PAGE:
Through his writing, novelist and critic William Dean Howells captured the political and social aftermath of the Civil War. Given his limited involvement in politics, Howells’ works focused on the lives of common people over the uncommon, whom he deemed “essentially unattractive and uninteresting.” In the following excerpt from The Republic For Which It Stands, acclaimed historian Richard White draws on the writings of William Dean Howells as he examines American Reconstruction and the Gilded Age.
Abraham Lincoln, the politician whose memory and legacy dominated the Gilded Age, died as this book begins, but he never really vanished. The novelist and critic William Dean Howells captured part of the reason when he reviewed John Hay’s and John Nicolay’s monumental biography of the president in 1890. Howells wrote that “if America means anything at all, it means the sufficiency of the common, the insufficiency of the uncommon.” Lincoln had come to be both the personification of the American common people and the nation’s greatest—and most uncommon—president. Howells thought it was the nation’s common people and common traits that most mattered.
Howells, famous then and largely forgotten since, knew most everyone, but he always remained detached. He watched, and he wrote. His interventions in politics remained minor. Howells was a Midwesterner, and this was the great age of the Midwest. Originally a committed liberal, he came to acknowledge liberalism’s failures and insufficiencies, and then struggled to imagine alternatives. He did so as a writer, and he and his fellow Realists created invaluable portraits of the age. In his confusion, his intelligence, and his honesty, he reminds us that for those living through the Gilded Age it was an astonishing and frightening period, full of great hopes as well as deep fears. When Howells cryptically embraces the common, it is worth listening to him. Understanding his judgment of the “sufficiency of the common, the insufficiency of the uncommon” provides a lens for assessing the Gilded Age.
The Gilded Age produced uncommon men and women. They abound in this volume, but in Howells’s lifetime, and during the twentieth century, businessmen who amassed wealth on a scale never seen before in American history became the face of the period. Contemporary caricaturists and later historians named them the Robber Barons, but this, as well as their later incarnation as farsighted entrepreneurs, gave them too much credit. They never really mastered the age. When Howells wrote of “the insufficiency of the uncommon,” he probably had them in mind, seeing them as insufficient to the demands of the period for the same reasons as Charles Francis Adams, who had aspired to be one of them and then dismissed them his Autobiography.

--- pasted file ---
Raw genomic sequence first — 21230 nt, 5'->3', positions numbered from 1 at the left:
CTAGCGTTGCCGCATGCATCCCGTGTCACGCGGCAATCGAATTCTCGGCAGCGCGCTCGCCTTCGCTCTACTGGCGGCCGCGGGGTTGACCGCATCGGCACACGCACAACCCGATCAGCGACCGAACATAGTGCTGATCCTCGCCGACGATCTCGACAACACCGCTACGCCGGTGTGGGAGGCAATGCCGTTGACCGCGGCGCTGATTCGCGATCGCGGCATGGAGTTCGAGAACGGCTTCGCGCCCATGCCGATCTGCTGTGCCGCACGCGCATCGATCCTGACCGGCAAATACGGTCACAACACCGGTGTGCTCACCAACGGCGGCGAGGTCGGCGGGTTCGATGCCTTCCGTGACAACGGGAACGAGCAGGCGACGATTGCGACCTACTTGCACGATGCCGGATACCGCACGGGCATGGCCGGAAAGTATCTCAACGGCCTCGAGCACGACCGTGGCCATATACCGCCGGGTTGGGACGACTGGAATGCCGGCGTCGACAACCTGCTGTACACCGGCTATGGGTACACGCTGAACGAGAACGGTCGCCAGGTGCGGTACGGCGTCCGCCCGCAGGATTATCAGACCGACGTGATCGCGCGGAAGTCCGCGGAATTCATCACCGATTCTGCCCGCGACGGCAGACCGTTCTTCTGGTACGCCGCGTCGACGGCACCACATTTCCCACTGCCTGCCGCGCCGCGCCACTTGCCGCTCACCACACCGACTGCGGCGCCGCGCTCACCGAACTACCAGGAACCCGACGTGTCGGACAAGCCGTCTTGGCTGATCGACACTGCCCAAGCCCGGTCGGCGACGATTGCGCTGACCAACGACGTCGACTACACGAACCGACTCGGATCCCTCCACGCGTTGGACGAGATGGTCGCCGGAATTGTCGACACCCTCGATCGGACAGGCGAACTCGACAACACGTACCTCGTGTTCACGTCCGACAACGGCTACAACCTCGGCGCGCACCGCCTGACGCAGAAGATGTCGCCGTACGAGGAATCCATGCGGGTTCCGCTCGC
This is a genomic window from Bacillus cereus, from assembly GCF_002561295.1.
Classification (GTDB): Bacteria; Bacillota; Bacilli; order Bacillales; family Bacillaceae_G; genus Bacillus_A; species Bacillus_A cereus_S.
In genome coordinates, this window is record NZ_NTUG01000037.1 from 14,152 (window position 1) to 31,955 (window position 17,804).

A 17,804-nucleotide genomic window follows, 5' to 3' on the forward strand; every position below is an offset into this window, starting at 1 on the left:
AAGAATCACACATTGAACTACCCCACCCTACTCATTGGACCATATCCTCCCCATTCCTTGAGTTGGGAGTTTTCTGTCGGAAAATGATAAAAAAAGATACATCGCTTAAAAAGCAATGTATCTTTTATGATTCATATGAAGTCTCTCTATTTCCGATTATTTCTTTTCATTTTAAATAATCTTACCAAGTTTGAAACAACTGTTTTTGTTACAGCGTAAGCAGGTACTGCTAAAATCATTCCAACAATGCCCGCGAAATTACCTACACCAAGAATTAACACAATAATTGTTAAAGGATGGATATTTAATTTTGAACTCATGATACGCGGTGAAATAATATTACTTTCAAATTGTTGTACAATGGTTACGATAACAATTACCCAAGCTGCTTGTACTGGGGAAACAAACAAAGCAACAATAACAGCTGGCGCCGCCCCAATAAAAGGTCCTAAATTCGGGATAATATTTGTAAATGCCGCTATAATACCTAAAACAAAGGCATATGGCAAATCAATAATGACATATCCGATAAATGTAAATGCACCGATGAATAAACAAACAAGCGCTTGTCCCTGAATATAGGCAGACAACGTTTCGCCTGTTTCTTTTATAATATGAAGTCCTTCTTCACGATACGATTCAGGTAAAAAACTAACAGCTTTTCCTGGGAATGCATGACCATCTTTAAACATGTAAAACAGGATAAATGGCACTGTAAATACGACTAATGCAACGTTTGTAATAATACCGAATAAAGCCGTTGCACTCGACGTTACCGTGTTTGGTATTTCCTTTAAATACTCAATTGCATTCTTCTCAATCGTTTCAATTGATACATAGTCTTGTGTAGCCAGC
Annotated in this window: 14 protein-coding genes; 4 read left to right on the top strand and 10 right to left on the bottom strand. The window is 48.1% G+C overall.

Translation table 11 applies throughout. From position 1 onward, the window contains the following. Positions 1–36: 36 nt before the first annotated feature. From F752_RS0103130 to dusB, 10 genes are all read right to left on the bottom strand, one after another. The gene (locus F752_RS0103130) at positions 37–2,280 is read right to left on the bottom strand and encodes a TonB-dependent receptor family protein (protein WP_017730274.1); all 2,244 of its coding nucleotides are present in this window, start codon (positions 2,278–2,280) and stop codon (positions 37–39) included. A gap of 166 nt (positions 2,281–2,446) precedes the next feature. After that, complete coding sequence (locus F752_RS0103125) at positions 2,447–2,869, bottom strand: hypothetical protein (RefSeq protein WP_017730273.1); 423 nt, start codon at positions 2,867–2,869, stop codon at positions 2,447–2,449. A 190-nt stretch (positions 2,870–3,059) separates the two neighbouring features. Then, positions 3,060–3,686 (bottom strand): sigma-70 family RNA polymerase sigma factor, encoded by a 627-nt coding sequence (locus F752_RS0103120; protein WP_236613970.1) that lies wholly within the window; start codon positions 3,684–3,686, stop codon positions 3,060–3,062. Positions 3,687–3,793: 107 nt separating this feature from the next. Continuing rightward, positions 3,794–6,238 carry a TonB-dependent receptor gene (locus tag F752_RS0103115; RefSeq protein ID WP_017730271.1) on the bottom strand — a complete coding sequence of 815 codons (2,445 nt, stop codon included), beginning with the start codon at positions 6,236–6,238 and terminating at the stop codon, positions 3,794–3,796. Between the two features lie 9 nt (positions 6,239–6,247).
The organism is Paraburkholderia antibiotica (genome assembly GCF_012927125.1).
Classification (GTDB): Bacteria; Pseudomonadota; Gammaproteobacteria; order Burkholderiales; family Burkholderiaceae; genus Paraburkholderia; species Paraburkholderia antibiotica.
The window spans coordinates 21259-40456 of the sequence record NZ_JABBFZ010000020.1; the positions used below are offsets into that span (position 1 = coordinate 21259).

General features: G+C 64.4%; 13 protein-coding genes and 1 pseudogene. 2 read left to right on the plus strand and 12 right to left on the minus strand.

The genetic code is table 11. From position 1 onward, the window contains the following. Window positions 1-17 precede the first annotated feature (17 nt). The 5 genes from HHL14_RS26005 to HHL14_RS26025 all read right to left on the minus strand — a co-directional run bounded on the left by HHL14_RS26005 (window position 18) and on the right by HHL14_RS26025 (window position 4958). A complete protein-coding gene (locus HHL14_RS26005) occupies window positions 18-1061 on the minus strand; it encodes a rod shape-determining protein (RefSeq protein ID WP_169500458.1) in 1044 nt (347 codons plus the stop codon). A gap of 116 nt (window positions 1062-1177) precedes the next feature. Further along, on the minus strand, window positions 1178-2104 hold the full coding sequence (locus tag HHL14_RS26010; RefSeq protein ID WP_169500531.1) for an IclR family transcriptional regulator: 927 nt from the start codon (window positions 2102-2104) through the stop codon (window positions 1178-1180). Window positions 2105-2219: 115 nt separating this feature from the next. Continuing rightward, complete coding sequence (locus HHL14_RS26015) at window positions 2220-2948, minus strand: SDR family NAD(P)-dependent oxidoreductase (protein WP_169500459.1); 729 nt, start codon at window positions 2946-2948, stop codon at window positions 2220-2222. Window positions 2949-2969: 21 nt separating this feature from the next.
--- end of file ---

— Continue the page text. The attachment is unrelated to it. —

I have known tolerably well, a good many “successful” men—“big” financially—men famous during the last half-century, and a less interesting crowd I do not care to encounter. Not one that I have ever known would I care to meet again, either in this world or the next; nor is one of them associated in my mind with the idea of humor, thought or refinement. A set of mere money-getters and traders, they were essentially unattractive and uninteresting.
In a period that began with such exalted hopes and among a people so willing to proclaim their virtue as were Americans, sufficient seems condemning with faint praise, but a sobered Howells writing in the midst of what seemed a prolonged economic, political, and social crisis expressed a restrained optimism. Howells did not romanticize the “common people.” The failure of Reconstruction in the South was, in part, their failure. They often at least consented to the corruption of democratic governance. And for most of the Gilded Age the “common people” questioned whether they really had much in common as race, religion, ethnicity, class, and gender divided the nation. Yet their actions transformed the country, even if they undertook perhaps the most consequential of these actions—the movement into wage labor—unwillingly and under duress.
In judging them sufficient, Howells settled down in between the dystopian and utopian fantasies that marked the age. Millions of ordinary Americans had remade the country with their work, their movements, their agitation, their tinkering, their broad and vernacular intellectualism that neither aspired to nor created a high culture, and even with their amusements. They had not succumbed to the long economic and social the crisis that threatened to overwhelm the country. What they accomplished was sufficient. It was a foundation on which to build.
Howells and his contemporaries never escaped the great gravitational pull of the Civil War. The era began with the universal conviction that the Civil War was the watershed in the nation’s history and ended with the proposition that the white settlement of the West defined the national character. Changing the national story from the Civil War to the West amounted to an effort to escape the shadow of the Gilded Age’s vanished twin and evade the failure of Reconstruction. Rewriting the Civil War as a mere interruption of the national narrative of western expansion minimized the traumas and vestiges of the Civil War and downplayed the significance of the transformation of Gilded Age economy and society. But too much had changed, and too much blood had been spilled in the War, for such a simple story of continuity to be fully persuasive. The twin, never born, shadowed the Gilded Age. A vision of a country un-achieved lingered, and quarrels over what should come next remained unresolved.
Featured image: “Atlanta roundhouse ruin” by George N. Barnard, circa 1866. Public domain via Wikimedia Commons.